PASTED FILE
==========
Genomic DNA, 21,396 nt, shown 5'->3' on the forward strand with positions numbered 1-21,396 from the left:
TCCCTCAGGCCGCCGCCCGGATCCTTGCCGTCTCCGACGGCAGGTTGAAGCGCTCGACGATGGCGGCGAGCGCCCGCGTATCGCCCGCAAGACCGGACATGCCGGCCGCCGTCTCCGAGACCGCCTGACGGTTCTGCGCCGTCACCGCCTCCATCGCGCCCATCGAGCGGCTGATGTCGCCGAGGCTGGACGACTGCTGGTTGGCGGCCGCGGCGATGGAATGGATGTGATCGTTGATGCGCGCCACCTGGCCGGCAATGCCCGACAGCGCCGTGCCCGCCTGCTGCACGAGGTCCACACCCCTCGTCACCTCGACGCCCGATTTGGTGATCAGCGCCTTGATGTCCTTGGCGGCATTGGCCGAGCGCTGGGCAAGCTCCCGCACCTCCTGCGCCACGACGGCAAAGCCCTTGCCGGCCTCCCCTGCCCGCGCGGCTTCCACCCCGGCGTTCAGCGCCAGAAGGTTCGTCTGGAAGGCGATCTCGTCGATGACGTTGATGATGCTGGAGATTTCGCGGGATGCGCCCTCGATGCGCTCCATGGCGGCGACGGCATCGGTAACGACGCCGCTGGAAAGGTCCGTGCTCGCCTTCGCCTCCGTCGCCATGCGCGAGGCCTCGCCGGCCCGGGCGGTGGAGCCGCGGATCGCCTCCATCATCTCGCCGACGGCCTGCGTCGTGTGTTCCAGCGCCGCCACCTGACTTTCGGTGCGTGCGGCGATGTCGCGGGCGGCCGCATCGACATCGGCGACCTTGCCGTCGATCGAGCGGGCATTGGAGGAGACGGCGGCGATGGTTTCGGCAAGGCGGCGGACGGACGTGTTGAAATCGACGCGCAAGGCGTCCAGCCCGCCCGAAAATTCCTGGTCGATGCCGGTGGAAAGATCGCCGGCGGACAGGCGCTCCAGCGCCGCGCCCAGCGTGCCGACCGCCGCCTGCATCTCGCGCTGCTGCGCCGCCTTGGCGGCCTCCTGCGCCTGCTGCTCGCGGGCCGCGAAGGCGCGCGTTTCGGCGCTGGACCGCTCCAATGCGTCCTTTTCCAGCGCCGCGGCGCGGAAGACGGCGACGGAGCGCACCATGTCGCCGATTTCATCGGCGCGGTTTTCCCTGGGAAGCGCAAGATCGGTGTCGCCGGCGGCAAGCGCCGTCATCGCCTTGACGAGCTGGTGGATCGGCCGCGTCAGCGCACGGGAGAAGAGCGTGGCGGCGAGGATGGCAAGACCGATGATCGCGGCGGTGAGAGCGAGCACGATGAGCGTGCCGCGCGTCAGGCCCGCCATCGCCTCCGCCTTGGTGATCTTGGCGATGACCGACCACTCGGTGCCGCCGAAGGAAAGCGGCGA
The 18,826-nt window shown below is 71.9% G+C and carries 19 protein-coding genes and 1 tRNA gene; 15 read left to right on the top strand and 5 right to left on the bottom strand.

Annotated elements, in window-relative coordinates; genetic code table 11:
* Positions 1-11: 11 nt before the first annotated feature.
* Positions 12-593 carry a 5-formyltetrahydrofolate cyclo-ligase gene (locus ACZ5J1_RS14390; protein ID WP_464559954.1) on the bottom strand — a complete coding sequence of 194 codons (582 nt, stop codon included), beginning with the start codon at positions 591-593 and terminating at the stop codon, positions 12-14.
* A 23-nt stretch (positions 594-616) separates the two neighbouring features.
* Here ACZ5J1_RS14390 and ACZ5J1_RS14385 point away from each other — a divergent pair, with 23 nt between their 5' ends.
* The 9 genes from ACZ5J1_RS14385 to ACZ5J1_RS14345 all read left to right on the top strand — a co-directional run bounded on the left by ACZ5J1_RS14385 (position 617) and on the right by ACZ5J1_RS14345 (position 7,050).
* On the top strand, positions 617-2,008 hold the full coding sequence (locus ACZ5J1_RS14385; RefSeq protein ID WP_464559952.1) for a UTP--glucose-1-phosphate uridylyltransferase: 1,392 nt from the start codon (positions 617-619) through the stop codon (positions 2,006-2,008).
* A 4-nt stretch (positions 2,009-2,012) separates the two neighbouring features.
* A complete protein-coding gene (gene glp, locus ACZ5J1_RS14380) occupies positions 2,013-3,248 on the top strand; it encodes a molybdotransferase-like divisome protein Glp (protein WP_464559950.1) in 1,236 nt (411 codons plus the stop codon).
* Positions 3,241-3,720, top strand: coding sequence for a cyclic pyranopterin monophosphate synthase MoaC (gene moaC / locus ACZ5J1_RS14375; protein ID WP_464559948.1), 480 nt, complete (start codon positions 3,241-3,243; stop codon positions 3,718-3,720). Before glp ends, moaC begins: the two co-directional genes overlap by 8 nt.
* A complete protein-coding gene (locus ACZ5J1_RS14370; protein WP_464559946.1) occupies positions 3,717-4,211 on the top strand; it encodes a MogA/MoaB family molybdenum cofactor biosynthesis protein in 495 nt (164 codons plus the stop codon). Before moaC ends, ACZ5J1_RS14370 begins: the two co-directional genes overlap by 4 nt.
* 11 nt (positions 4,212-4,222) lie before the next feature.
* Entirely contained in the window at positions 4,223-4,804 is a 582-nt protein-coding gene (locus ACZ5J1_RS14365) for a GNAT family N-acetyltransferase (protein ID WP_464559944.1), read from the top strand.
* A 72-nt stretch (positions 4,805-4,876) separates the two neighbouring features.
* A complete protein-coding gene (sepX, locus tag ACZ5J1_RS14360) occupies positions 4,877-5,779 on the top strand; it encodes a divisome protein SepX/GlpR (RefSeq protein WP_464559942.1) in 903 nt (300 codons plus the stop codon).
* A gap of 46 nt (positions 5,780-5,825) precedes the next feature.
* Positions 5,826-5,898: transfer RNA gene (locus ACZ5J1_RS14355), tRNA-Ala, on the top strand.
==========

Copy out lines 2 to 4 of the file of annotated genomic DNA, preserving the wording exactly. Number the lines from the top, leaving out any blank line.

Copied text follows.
TCCCTCAGGCCGCCGCCCGGATCCTTGCCGTCTCCGACGGCAGGTTGAAGCGCTCGACGATGGCGGCGAGCGCCCGCGTATCGCCCGCAAGACCGGACATGCCGGCCGCCGTCTCCGAGACCGCCTGACGGTTCTGCGCCGTCACCGCCTCCATCGCGCCCATCGAGCGGCTGATGTCGCCGAGGCTGGACGACTGCTGGTTGGCGGCCGCGGCGATGGAATGGATGTGATCGTTGATGCGCGCCACCTGGCCGGCAATGCCCGACAGCGCCGTGCCCGCCTGCTGCACGAGGTCCACACCCCTCGTCACCTCGACGCCCGATTTGGTGATCAGCGCCTTGATGTCCTTGGCGGCATTGGCCGAGCGCTGGGCAAGCTCCCGCACCTCCTGCGCCACGACGGCAAAGCCCTTGCCGGCCTCCCCTGCCCGCGCGGCTTCCACCCCGGCGTTCAGCGCCAGAAGGTTCGTCTGGAAGGCGATCTCGTCGATGACGTTGATGATGCTGGAGATTTCGCGGGATGCGCCCTCGATGCGCTCCATGGCGGCGACGGCATCGGTAACGACGCCGCTGGAAAGGTCCGTGCTCGCCTTCGCCTCCGTCGCCATGCGCGAGGCCTCGCCGGCCCGGGCGGTGGAGCCGCGGATCGCCTCCATCATCTCGCCGACGGCCTGCGTCGTGTGTTCCAGCGCCGCCACCTGACTTTCGGTGCGTGCGGCGATGTCGCGGGCGGCCGCATCGACATCGGCGACCTTGCCGTCGATCGAGCGGGCATTGGAGGAGACGGCGGCGATGGTTTCGGCAAGGCGGCGGACGGACGTGTTGAAATCGACGCGCAAGGCGTCCAGCCCGCCCGAAAATTCCTGGTCGATGCCGGTGGAAAGATCGCCGGCGGACAGGCGCTCCAGCGCCGCGCCCAGCGTGCCGACCGCCGCCTGCATCTCGCGCTGCTGCGCCGCCTTGGCGGCCTCCTGCGCCTGCTGCTCGCGGGCCGCGAAGGCGCGCGTTTCGGCGCTGGACCGCTCCAATGCGTCCTTTTCCAGCGCCGCGGCGCGGAAGACGGCGACGGAGCGCACCATGTCGCCGATTTCATCGGCGCGGTTTTCCCTGGGAAGCGCAAGATCGGTGTCGCCGGCGGCAAGCGCCGTCATCGCCTTGACGAGCTGGTGGATCGGCCGCGTCAGCGCACGGGAGAAGAGCGTGGCGGCGAGGATGGCAAGACCGATGATCGCGGCGGTGAGAGCGAGCACGATGAGCGTGCCGCGCGTCAGGCCCGCCATCGCCTCCGCCTTGGTGATCTTGGCGATGACCGACCACTCGGTGCCGCCGAAGGAAAGCGGCGA
The 18,826-nt window shown below is 71.9% G+C and carries 19 protein-coding genes and 1 tRNA gene; 15 read left to right on the top strand and 5 right to left on the bottom strand.

Annotated elements, in window-relative coordinates; genetic code table 11: